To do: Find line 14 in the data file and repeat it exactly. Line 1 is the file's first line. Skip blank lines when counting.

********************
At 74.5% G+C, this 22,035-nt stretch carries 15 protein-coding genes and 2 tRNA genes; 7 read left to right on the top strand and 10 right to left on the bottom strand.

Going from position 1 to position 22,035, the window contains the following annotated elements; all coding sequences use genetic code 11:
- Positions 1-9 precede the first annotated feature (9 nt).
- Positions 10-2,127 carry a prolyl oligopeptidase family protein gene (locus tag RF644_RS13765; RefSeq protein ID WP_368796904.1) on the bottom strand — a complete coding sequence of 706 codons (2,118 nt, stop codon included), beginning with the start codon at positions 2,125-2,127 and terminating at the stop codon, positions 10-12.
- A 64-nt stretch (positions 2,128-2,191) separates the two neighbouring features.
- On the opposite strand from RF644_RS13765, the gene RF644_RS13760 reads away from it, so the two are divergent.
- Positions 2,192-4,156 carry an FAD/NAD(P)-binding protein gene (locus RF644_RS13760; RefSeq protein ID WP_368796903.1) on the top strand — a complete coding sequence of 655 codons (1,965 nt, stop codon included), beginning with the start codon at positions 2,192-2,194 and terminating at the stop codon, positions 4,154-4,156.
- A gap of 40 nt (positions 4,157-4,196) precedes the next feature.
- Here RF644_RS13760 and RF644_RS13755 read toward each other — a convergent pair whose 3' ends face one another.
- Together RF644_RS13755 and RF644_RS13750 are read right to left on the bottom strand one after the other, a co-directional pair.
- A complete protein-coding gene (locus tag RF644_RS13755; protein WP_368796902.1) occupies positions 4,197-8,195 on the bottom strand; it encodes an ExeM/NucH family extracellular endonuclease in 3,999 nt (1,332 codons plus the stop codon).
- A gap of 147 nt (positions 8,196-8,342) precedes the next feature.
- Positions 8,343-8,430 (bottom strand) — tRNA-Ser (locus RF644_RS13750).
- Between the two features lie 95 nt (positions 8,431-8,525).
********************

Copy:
- Between the two features lie 95 nt (positions 8,431-8,525).